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Rise in respiratory illnesses sparks long emergency room wait times statewide


Public health officers and healthcare leaders across Arizona are sounding the alarm for public action in the face of a concerning and continued rise in viral infection. The call from the Arizona Local Health Officers Association (ALHOA) and hospital leaders comes as Arizona is recording the highest number of flu cases ever recorded at this point in the flu season.

This joint announcement comes from chief medical officers and leading clinicians covering Arizona acute care hospitals in rural and urban communities. In addition, local health officers from all 15 counties in the state are also joining in the effort to reduce the spread of illness.

Emergency departments are experiencing lengthy wait times as flu, respiratory syncytial virus (RSV) and COVID-19 spread rapidly throughout our communities.

"We are seeing more cases of RSV, influenza, and COVID this winter than we have in the last few years, and the numbers are rising," said Michael White, M.D., chief clinical officer, of Valleywise Health. "Our emergency department is reporting seeing 30-40% more patients than they typically do during this time of the year, with about half these patients arriving with some type of respiratory concern. We anticipate these numbers will only increase in the coming months."

While mild to moderate cases of flu and other respiratory illnesses can be very uncomfortable, many people can get testing and treatment at medical providers other than emergency rooms. Patients can get appropriate care for mild to moderate respiratory illnesses through:

  • Primary care providers/community health centers
  • Telemedicine or telehealth appointments
  • Urgent care

"As we look toward holiday gatherings, we need to take personal action to prevent additional spread of viral infection and ensure that those with true medical emergencies continue to get timely care," said Dr. Theresa Cullen, director, Pima County Health Department and member of ALHOA. "We typically see increased illness after the holidays, and we need everyone's help to minimize the spread that leads to additional strain on our healthcare systems."

Public health officials say there are things everyone in the community can do as individuals and through their other roles in the community to slow the spread and enjoy this holiday season.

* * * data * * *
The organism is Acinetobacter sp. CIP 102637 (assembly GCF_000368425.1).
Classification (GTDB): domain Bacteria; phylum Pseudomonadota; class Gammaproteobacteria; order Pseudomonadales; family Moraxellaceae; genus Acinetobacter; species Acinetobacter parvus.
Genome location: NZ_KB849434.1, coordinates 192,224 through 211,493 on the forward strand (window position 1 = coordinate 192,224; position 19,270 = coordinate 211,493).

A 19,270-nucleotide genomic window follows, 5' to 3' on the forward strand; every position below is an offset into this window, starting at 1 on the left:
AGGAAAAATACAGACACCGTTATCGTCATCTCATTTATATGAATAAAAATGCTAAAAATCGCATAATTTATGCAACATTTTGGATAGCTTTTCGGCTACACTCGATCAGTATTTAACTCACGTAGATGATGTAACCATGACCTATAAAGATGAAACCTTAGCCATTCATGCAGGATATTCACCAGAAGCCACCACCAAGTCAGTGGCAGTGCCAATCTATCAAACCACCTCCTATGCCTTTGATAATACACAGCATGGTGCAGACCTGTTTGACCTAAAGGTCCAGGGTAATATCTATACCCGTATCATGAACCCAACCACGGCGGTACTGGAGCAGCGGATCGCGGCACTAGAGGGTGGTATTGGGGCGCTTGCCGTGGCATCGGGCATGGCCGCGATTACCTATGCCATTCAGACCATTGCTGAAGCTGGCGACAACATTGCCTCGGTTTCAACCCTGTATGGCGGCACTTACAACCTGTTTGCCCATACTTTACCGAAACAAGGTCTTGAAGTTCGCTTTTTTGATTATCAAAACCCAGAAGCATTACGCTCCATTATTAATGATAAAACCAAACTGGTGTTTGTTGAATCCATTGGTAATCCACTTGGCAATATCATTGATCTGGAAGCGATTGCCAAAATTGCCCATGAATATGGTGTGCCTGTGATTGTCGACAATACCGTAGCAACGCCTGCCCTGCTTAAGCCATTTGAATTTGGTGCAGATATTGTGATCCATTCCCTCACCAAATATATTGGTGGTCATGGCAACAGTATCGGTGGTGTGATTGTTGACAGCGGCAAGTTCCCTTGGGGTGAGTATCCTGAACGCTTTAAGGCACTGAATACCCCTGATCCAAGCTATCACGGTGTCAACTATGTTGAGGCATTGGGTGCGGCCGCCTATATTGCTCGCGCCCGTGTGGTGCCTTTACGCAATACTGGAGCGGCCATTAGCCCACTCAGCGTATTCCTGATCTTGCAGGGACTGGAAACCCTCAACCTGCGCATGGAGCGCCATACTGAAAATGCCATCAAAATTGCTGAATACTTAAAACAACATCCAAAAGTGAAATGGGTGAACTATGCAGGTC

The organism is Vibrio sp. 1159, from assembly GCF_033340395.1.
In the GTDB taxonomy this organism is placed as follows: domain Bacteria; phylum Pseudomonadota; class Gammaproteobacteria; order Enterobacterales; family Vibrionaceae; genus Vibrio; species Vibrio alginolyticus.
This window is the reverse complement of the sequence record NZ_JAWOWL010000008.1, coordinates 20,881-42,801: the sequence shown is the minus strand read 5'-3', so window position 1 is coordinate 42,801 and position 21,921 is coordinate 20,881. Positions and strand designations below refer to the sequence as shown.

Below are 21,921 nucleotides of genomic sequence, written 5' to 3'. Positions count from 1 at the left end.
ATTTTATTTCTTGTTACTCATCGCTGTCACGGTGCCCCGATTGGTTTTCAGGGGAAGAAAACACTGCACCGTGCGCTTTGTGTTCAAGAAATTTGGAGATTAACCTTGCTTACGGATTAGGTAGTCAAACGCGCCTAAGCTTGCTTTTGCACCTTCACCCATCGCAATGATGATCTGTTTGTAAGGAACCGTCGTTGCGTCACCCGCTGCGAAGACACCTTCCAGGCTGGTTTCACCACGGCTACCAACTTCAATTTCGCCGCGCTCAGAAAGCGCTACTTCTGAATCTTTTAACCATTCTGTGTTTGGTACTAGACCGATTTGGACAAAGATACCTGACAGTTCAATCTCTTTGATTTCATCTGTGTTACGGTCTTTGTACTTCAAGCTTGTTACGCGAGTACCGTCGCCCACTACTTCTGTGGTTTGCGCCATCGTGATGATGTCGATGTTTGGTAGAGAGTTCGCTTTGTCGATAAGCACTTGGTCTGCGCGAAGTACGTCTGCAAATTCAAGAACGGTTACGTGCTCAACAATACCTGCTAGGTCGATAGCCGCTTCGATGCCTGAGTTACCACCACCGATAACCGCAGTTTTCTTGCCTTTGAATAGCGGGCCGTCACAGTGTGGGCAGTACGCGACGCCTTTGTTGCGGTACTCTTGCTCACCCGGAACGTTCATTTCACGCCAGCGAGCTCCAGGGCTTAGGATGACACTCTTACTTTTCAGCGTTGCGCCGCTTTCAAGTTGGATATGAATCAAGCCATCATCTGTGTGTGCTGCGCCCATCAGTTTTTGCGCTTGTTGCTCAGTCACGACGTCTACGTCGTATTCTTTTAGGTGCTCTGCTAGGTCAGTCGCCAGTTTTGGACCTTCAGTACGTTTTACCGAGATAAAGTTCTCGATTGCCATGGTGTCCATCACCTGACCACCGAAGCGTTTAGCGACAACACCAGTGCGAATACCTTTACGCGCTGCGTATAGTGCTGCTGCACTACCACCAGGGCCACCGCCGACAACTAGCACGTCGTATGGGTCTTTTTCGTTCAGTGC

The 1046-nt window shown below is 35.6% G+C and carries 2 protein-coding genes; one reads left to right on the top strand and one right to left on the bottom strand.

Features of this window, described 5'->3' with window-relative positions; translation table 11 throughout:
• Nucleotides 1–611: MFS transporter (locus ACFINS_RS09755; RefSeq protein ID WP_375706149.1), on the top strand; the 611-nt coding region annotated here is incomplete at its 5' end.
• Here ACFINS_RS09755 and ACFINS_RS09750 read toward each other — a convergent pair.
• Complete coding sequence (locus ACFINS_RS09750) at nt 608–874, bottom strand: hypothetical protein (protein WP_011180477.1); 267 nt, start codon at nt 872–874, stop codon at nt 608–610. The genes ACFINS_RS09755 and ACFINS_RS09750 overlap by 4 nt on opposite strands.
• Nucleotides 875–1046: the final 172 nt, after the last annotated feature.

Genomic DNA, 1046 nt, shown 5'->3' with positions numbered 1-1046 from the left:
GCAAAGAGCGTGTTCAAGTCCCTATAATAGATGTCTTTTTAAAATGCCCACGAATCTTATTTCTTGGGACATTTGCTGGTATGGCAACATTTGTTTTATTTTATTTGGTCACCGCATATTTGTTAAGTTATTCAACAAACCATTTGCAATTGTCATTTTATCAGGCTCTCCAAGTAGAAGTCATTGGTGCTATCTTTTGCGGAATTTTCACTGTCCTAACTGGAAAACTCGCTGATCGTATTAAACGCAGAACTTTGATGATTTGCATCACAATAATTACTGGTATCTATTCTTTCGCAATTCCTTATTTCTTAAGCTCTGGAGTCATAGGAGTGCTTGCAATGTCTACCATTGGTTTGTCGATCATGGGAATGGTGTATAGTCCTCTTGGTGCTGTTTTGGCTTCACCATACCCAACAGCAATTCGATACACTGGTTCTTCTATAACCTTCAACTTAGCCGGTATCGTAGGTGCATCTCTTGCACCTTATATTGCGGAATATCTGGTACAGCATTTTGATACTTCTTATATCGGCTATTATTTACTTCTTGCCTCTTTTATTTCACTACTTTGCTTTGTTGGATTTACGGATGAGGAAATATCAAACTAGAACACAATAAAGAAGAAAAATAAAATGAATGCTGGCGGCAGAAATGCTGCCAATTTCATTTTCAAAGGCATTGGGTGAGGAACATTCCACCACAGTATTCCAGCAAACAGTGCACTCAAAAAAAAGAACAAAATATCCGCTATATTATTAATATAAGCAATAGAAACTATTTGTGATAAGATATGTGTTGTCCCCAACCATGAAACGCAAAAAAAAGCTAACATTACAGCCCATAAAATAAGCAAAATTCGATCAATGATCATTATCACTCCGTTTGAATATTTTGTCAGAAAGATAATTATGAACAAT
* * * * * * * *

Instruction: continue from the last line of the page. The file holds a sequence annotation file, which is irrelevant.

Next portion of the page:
• Get vaccinated and recognize the signs of respiratory illness
  • There is no vaccine for RSV, but flu and COVID-19 vaccines are effective at preventing serious illness leading to hospitalization and death
  • Stay home when sick with fever or respiratory symptoms
  • Wear a mask around others to protect yourself and others
  • Wash your hands with warm soap and water for at least 20 seconds
  • If you have a medical condition that places you at greater risk for severe illness, please seek care early
  • For mild and moderate illness, seek care from a care provider other than an emergency room
  • Seek emergency care for:
  • Difficulty breathing
  • Inability to take in liquids
  • Confusion or difficulty waking up


  • Remind families to keep their kids home if they have a fever or other signs of illness
  • Remind kids to wash their hands properly and frequently, and help younger children wash their hands properly
  • Have tissues, trash cans to dispose of tissues, and hand sanitizer easily accessible


  • Remind your employees what resources are available to prevent the spread and treat illness, such as insurance benefits like free vaccines, telehealth visits, and nurse lines; and remote work or other options to prevent the spread among staff
  • Allow employees to take time off if they are ill or need to take care of someone who is ill

Faith-based and community-based organizations:

  • Provide virtual options for sermons, meetings, prayers, classes, and other services so people who are ill or taking care of ill family members can participate without exposing others
  • Set up a way to help those who need more support, such as providing meals or supplies like thermometers, over-the-counter medicine, and hand sanitizer

"You don't have to look very hard to find a connection in your household or extended family who has dealt with the flu, RSV, or a COVID-19 infection recently," says Brian Tiffany, chief physician executive for the Dignity Health Southwest Division. "We have the power to limit the spread of further infection to our loved ones by practicing simple and effective infection control recommendations."

Arizona Local Health Officers Association (ALHOA) is a collaborative of local public health officers representing all 15 counties throughout Arizona.
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